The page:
“It’s hard to see any common sense in management decisions that award hundreds of millions in bonuses when their organizations lost more than $100 billion in a year,” Grassley said in a statement. “It’s an insult that the bonuses were made with an infusion of cash from taxpayers.”

    Fannie and Freddie declined to comment on Friday. Fannie had disclosed that it plans to pay four top executives at least $1 million each in retention payments that run through February. Freddie has yet to report on which executives are in line for the awards.

    The two companies, hobbled by skyrocketing loan defaults, were seized by regulators last fall and operate under close federal oversight with new chief executives installed by the government. Since the takeover, Fannie Mae has received $15 billion in federal aid, while Freddie Mac has received nearly $45 billion.

    The companies’ federal regulator, James Lockhart of the Federal Housing Finance Agency, defended the bonuses in a March 27 letter to Grassley, noting that the collapse of the company’s stock prices “destroyed years of savings for many” workers. The companies’ stocks now trade below $1, down from more than $60 in fall 2007.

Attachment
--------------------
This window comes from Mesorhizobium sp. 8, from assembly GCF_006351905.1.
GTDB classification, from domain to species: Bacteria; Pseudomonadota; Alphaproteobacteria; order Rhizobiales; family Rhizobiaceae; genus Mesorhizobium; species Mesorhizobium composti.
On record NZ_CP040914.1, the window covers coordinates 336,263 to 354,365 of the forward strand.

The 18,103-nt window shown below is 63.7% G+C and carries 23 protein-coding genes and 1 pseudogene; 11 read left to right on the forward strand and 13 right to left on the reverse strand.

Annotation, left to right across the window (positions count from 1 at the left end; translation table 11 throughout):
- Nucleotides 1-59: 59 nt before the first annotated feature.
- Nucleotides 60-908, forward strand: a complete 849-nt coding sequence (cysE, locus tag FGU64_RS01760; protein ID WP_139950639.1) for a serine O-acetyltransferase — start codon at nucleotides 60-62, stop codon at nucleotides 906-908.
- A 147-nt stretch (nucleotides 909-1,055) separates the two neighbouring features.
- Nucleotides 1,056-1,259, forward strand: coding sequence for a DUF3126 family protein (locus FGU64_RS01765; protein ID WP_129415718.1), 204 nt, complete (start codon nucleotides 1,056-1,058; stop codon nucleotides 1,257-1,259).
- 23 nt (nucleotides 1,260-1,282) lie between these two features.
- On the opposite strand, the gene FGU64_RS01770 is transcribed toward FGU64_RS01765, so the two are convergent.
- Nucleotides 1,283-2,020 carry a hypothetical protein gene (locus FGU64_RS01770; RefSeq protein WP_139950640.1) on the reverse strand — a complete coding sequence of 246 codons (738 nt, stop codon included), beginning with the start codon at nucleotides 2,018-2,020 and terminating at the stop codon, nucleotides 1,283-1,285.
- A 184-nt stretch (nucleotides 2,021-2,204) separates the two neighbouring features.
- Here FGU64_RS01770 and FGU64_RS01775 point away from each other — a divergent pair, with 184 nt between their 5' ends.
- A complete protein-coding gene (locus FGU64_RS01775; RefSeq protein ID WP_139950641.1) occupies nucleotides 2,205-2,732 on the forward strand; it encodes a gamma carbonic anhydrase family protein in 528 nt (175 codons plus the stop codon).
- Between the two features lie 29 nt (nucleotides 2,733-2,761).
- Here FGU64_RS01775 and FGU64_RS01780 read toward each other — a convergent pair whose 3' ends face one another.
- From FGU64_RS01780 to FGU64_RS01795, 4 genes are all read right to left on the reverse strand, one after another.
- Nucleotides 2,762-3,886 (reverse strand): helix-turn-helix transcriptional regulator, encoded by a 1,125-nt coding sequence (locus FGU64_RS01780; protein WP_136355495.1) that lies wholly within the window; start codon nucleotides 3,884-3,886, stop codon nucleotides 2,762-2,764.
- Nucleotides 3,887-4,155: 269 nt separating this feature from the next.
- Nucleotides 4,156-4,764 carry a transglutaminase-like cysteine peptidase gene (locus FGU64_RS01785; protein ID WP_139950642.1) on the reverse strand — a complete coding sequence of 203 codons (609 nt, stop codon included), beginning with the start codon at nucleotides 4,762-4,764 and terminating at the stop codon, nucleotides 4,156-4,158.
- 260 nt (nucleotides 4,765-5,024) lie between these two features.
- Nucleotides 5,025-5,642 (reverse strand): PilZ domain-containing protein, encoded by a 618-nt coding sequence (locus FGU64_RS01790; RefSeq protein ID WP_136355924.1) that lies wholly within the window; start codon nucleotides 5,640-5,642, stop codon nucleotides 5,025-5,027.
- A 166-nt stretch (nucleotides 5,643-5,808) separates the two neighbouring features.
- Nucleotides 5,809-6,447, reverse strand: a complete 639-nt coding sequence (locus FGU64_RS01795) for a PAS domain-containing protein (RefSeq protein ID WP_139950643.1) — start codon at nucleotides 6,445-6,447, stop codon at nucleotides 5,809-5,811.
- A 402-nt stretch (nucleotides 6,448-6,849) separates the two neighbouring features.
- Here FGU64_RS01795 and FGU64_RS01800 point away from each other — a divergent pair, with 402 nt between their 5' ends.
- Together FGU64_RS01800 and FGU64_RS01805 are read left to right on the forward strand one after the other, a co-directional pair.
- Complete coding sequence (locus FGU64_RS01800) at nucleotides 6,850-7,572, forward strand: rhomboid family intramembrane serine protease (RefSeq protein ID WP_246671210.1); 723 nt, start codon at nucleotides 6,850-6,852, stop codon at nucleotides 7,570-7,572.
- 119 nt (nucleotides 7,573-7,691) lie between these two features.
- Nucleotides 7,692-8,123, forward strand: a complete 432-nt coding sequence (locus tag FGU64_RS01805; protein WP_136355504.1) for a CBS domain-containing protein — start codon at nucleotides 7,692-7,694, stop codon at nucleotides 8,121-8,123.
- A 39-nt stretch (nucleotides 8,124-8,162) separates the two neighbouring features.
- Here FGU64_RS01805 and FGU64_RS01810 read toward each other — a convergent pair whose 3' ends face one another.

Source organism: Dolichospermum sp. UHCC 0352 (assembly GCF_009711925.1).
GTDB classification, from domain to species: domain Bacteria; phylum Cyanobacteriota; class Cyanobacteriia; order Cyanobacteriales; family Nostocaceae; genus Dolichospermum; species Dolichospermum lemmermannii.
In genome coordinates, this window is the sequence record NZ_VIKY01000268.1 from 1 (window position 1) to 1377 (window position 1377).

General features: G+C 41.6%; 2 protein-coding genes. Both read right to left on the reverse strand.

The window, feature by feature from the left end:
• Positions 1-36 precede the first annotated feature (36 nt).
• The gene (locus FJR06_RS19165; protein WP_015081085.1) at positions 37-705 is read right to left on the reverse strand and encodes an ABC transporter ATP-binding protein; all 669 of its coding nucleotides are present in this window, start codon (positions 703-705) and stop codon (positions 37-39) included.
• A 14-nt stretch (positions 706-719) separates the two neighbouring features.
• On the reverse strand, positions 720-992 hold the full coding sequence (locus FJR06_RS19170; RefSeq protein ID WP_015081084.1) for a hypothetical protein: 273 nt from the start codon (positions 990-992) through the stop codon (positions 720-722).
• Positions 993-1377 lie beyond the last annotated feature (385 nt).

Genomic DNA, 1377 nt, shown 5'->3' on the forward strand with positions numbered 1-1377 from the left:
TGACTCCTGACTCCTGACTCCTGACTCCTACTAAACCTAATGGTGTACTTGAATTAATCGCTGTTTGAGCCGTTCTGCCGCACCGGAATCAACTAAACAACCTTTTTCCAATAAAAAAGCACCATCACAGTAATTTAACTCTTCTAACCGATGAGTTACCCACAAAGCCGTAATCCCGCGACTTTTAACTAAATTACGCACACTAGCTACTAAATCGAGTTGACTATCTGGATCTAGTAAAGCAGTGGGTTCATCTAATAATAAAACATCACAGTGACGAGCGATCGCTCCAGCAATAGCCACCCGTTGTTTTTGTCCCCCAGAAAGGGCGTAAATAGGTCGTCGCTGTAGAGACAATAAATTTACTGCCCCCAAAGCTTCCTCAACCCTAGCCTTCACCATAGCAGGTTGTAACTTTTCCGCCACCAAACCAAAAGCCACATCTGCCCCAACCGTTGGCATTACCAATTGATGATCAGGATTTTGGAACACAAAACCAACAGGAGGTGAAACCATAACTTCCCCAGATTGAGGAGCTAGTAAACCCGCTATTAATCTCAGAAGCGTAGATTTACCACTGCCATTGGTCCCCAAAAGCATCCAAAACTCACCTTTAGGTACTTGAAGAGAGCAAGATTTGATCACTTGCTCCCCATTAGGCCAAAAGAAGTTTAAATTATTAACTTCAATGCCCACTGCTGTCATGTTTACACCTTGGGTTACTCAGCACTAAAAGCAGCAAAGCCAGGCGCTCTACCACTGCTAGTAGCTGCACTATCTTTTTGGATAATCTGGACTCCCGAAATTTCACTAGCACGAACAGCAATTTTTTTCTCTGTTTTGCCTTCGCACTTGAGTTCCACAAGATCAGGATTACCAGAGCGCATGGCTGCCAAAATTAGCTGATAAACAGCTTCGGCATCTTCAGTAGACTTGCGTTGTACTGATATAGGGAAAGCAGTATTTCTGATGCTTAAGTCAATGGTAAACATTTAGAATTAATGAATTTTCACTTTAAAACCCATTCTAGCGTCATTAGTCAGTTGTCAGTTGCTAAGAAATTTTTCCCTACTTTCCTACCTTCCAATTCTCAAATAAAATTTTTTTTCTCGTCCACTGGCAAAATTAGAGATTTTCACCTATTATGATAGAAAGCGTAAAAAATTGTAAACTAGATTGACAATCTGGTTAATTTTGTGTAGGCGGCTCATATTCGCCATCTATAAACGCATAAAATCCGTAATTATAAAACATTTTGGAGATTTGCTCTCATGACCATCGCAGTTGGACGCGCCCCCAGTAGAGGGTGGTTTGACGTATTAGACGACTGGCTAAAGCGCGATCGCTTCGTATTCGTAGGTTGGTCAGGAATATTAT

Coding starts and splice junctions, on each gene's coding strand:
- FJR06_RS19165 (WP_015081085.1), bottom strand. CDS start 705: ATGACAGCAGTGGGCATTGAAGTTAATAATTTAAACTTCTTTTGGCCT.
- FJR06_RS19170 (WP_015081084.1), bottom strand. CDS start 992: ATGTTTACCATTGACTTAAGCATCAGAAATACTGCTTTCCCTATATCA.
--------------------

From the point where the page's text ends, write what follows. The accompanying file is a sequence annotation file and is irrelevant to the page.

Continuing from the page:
Lockhart denied a request Grassley made last month to release names of employees receiving at least $100,000 in bonuses, citing “personal privacy and safety reasons.”

    More than 70 percent of new loans in recent months have been backed by Fannie and Freddie. They own or guarantee almost 31 million mortgages worth about $5.5 trillion, more than half of all U.S home loans.

    Keeping the companies “operating at full speed was best for the housing markets and best for the economy,” Lockhart wrote. “That would only be possible is we retained the Fannie and Freddie teams.”

    But many lawmakers have little sympathy for that argument amid a public outcry over roughly $165 million in bonuses paid out last month by bailed-out insurance giant American International Group.